Latham & Watkins, Linklaters and West End firm Joelson Wilson have advised on Carlyle Group’s purchase of London minicab group Addison Lee, a deal reported to be worth £300m.
The US private equity outfit announced last Friday (19 April) it had made a significant investment in Addison Lee, which was founded in 1975 with one car and has grown to a fleet of over 4,500 vehicles.
Carlyle said the deal – reported to be the sale of a majority stake – would enable it to expand in the UK and internationally and broaden its transport services to a wider range of corporates and individual customers.
Carlyle was advised by Latham, which fielded lead corporate partner Michael Bond, who handles the US firm’s relationship with the client in London. Other Latham lawyers on the deal included corporate associates Benedict Nwaeke and Andrew Clark, employment and benefits partner Stephen Brown, finance partner Sam Hamilton and finance associate Dan Borg.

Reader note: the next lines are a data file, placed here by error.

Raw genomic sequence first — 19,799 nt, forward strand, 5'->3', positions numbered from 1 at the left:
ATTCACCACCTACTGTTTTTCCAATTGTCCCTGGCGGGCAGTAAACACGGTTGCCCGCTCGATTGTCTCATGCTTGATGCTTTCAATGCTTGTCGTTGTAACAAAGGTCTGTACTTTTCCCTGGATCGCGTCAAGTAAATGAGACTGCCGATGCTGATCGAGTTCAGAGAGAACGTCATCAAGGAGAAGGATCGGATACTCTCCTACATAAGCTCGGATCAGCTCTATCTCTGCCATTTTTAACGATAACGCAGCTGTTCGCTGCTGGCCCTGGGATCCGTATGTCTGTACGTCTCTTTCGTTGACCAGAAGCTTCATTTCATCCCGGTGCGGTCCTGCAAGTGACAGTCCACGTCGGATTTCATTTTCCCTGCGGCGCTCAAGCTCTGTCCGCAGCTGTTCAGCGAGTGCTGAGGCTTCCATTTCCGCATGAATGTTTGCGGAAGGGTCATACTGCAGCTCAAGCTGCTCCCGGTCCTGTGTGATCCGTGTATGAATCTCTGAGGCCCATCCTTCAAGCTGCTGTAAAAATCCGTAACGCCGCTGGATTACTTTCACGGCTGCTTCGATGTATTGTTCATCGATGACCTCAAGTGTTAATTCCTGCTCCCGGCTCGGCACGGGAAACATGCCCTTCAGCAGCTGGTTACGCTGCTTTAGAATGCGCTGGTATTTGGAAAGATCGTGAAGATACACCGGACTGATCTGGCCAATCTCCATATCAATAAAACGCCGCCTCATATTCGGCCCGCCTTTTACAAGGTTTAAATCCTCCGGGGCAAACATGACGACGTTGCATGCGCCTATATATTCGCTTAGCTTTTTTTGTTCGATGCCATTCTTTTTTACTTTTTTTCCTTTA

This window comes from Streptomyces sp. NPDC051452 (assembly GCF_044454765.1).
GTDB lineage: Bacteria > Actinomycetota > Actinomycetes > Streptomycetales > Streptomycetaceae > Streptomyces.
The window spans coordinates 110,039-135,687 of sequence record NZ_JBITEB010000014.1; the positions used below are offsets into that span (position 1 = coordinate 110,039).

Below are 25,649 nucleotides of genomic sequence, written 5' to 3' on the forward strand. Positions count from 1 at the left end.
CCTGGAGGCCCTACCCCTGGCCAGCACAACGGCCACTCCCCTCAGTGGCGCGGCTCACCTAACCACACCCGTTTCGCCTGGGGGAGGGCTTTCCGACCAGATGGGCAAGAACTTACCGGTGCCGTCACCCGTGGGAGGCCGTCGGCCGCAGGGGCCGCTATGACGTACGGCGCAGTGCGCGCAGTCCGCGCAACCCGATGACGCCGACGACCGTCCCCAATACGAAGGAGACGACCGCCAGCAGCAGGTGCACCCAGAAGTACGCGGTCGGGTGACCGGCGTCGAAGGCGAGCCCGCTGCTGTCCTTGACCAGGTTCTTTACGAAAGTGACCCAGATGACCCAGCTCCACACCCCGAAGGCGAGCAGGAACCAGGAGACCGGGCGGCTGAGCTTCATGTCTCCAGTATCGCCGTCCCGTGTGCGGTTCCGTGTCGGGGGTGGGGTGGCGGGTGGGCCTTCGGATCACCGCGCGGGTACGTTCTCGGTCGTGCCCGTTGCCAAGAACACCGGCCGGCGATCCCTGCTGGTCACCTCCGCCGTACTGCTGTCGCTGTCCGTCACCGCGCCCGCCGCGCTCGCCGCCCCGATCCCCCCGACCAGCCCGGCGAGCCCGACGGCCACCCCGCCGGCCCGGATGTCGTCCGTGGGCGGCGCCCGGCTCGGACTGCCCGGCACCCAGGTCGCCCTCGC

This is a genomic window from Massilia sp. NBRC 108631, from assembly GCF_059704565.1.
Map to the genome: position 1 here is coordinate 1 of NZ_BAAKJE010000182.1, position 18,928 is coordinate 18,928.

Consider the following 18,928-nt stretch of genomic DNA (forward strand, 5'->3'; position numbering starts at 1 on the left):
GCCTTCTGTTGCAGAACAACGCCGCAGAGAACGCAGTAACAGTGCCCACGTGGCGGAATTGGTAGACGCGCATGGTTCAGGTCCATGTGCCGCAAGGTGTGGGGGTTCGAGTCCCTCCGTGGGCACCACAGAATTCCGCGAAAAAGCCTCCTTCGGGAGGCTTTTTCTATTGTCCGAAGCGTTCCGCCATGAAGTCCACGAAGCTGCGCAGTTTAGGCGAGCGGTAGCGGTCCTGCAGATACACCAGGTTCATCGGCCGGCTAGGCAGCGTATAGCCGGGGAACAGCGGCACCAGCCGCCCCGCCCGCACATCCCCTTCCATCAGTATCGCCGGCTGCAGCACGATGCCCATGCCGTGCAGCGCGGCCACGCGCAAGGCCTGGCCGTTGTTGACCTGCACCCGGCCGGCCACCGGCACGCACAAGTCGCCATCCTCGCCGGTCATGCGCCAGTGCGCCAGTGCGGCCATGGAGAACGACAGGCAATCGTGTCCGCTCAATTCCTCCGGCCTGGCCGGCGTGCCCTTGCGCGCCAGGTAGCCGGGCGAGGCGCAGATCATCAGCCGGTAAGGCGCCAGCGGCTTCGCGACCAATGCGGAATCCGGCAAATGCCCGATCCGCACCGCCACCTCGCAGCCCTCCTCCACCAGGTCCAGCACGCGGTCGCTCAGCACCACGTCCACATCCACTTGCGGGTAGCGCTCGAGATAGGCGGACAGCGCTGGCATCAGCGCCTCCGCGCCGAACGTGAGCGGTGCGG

Joelson Wilson acted for longstanding client Addison Lee, putting forward Philippe Hails-Smith as the lead adviser alongside fellow corporate and commercial partner Philippa Sturt.
Linklaters advised Carlyle’s lenders, a consortium led by ING, with its team understood to have included counsel Oliver Sceales.
Background to this deal:
Carlyle’s main advisers on UK deals are Clifford Chance, Latham and Linklaters, with the former wining the majority of its City instructions. Latham is its primary law firm in the US and handles a small proportion of its deals in London, with Bond leading on its disposal of Britax Childcare to Nordic Capital in 2010 (29 November 2010). However, the imminent exit of Clifford Chance global private equity head and Carlyle relationship partner David Walker to join Latham’s City base is expected to strengthen Latham’s hold on the London relationship (8 April 2013).
Joelson Wilson has advised Addison Lee on all corporate and commercial matters over the last ten years, with Hails-Smith at the helm of the team.
For more on Carlyle’s relationship with Clifford Chance and the impact of Walker’s resignation, see City analysis